There was also a mother on a reservoir who died when a thunderstorm moved in quickly, and I remember the article stating 4-6 foot waves occurred as a result. I completely agree that being able to swim well is important, but not wearing a PFD is a primary contributing factor man to these and most SUP deaths, and a decent swimmer may still have died and it doesn't take long to drown when you are swallowing water in waves that are 3-6 feet high. More than one death occurred as a result of entanglement resulting from tidal currents pushing paddlers into buoys, boats, and barriers as well. Not sure how well a PFD would have helped in these entanglement situations.
Yes, I agree, those kinds of cases also occur, and I'm also not saying swimming is a substitute for not having a pfd. 


In rough conditions, even a strong swimmer is better off with a pfd (assuming they're not able to get to their board).  But as far as not having a pfd being a contributing factor in MOST SUP deaths, it's not a straightforward answer.  You could say that just about every SUP drowning in mild conditions would have been prevented if the victim had been wearing a pfd (and I agree with that).  But I also think that a strong majority of those victims, who drowned without wearing a pfd, would be alive if they were competent swimmers.


The main point is I don't think anyone should be paddling (or doing anything in the water, except learning to swim) who can't swim well, and the focus on pfds with no thought to swimming ability is bad.  When people see a safety campaign with "Wear your pfd" that doesn't mention "also know how to swim", the message people get is that you're safe in the water even if you can't swim, which is a bad message.  And the other message is that if you're NOT wearing a pfd, you're not safe, which also isn't true.  So we end up with silly requirements mandating pfds for swimming in some lakes and rivers.




surfcowboy

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Re: Seattle Times Article on SUP Related Drownings
« Reply #9 on: July 31, 2019, 08:09:48 PM »
Man we love to talk about this stuff. ;)

Take the energy of writing here and comment on that story and maybe send them a well thought out email (there are several here now in fact.)

Mike spoke to someone and they seemed to change their actions. We can bring this up and hash it out and share stories here and that’s all well and good. But I’d offer that one good email could save more people than 50 posts here where folks can swim, wear leashes, and even sometimes a PFD

These are great threads, very helpful. But there’s been a ton. Let’s draft up an official zone statement on this subject, we have consensus. We can make it into a newbie FAQ and we can all quickly email it out to stupid media outlets when they do this. Hell, one of those last bastards just might google it and find it.

The next time someone shares a story like this, link up the contact and comment area and we can all cut and paste that email statement and I’ll bet they run a retraction or edit the story.

Let’s change something.

eastbound

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Re: Seattle Times Article on SUP Related Drownings
« Reply #10 on: August 01, 2019, 08:23:54 AM »
cowbot makes a good point--we KNOW what it takes to have fewer folk die--we discuss often--why not put our ideas in frt of the largely ignorant entities that impose regulation?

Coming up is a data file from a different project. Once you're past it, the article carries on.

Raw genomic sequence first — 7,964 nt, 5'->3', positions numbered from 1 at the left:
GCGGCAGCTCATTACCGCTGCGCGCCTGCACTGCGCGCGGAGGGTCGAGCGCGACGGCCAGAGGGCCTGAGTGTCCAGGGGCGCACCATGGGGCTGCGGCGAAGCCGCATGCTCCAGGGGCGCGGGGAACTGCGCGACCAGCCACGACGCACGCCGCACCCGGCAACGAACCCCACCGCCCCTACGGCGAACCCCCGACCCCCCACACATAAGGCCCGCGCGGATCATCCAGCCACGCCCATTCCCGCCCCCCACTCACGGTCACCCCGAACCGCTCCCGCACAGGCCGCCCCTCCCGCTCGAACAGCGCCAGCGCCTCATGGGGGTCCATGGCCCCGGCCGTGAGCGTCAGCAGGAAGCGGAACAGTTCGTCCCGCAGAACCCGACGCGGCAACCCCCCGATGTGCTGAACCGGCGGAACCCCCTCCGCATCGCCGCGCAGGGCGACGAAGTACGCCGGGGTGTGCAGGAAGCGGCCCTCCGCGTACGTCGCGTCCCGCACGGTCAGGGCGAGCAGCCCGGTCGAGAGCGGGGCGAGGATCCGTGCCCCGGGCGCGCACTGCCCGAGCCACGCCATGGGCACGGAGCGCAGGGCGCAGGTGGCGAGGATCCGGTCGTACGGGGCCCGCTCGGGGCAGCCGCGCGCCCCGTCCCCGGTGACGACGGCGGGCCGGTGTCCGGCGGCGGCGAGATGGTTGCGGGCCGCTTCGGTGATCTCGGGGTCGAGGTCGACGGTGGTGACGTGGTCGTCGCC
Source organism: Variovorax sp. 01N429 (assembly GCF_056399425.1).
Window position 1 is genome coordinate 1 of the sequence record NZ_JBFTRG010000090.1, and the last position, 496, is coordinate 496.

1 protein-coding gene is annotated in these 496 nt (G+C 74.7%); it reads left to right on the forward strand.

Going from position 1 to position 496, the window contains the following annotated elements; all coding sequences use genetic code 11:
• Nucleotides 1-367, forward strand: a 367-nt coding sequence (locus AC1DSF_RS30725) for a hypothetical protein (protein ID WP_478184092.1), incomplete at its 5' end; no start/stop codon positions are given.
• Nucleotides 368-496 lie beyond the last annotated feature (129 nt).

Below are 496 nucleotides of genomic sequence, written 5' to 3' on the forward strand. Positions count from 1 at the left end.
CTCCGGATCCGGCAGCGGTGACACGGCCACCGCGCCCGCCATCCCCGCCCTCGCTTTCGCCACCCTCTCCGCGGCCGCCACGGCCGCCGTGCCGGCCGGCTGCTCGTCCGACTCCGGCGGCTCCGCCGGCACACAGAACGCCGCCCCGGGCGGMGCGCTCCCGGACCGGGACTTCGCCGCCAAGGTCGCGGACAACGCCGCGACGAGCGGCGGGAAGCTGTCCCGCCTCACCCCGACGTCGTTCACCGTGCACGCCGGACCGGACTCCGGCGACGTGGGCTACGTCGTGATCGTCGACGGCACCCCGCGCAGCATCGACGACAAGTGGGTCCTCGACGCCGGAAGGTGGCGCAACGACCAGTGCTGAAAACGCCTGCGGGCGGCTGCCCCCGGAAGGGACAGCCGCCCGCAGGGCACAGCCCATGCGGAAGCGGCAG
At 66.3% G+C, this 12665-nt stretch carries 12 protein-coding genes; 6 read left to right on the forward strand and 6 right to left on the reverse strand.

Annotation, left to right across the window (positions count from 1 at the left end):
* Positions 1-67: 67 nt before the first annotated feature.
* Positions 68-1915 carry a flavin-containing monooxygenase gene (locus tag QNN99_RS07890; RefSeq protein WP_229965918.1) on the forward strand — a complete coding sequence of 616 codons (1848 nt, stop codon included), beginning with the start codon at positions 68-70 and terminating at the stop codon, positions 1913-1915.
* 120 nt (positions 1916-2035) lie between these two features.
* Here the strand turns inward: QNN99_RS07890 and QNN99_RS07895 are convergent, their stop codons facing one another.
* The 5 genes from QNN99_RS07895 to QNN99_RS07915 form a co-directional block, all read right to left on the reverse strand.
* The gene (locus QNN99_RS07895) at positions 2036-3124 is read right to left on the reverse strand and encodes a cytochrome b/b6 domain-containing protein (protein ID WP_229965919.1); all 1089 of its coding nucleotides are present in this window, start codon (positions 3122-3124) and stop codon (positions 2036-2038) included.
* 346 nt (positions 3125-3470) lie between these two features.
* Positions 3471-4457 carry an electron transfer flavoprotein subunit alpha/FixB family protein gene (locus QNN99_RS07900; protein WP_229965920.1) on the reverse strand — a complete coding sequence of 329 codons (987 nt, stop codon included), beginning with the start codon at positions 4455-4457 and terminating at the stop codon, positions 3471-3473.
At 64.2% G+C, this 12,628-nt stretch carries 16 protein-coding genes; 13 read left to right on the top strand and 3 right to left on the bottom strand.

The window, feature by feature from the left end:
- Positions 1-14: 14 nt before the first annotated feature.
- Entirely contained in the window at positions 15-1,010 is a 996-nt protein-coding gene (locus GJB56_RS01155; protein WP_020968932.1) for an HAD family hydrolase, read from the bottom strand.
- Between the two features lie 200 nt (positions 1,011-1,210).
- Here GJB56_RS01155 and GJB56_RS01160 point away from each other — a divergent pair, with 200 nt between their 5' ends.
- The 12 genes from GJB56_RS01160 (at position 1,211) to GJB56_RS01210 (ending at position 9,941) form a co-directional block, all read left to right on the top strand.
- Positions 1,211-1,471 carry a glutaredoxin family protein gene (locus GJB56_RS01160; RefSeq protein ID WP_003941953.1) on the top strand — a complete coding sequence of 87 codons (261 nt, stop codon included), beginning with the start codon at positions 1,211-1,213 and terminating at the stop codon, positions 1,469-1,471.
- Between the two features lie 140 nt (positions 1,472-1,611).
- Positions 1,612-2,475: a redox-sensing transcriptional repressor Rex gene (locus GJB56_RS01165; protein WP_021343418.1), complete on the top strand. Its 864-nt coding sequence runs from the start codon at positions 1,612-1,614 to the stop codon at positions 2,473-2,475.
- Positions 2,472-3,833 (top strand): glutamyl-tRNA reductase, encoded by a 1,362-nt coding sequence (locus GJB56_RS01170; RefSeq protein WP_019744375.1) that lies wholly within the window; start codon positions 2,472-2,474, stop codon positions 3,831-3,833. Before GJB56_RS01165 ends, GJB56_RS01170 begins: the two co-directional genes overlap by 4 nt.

id help with drafting if anyone wants to take the lead--send me an outline, a few clips of what needs be said, ill write up a draft and you guys can edit the hell out of it, and we'll have a letter/statement/piece of text that states our POV for any number of applications

this assumes we'll agree on what needs be said

oh. and ill attempt to use caps and normal grammar!!
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bing

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Re: Seattle Times Article on SUP Related Drownings
« Reply #11 on: August 01, 2019, 07:56:40 PM »
Really good points - I would be happy to send it to the Seattle times too.

gcs

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Re: Seattle Times Article on SUP Related Drownings
« Reply #12 on: August 02, 2019, 10:19:25 AM »
Leash and PFD.  Every time.  Like most I have the belt inflatable.  I do do a lot of solo paddling.  Would probably be the most prudent to wear a real pfd in case you ever hit your head on the board and get knocked out.  Like most I take that risk for comfort.  Most drownings are when board gets away and wind moves it faster than most swimmers. That's why the coastguard reg of pfd attached to the board makes not that much sense.  A good leash is better than a lashed pfd.   I'd worry sick if I was in the rental business.

nalu-sup

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Re: Seattle Times Article on SUP Related Drownings
« Reply #13 on: August 02, 2019, 01:09:36 PM »
I completely agree with the posts on this thread that suggested we should be voicing our thoughts on this subject to those outside this forum. For better or worse, these posts inspired me to send a letter, both to the Seattle Times, and to the author of the article. Someone mentioned drafting a letter that others could use, who are not inspired to write long letters. I am attaching the letter that I sent, so that anyone interested can use it as a starting template if they choose, that they can then edit to their own beliefs and opinions. Though I did mention a national forum in my letter, I was careful not to mention the Zone, so that I would not be claiming my opinions to be those of everyone on the forum, which I am sure they are not.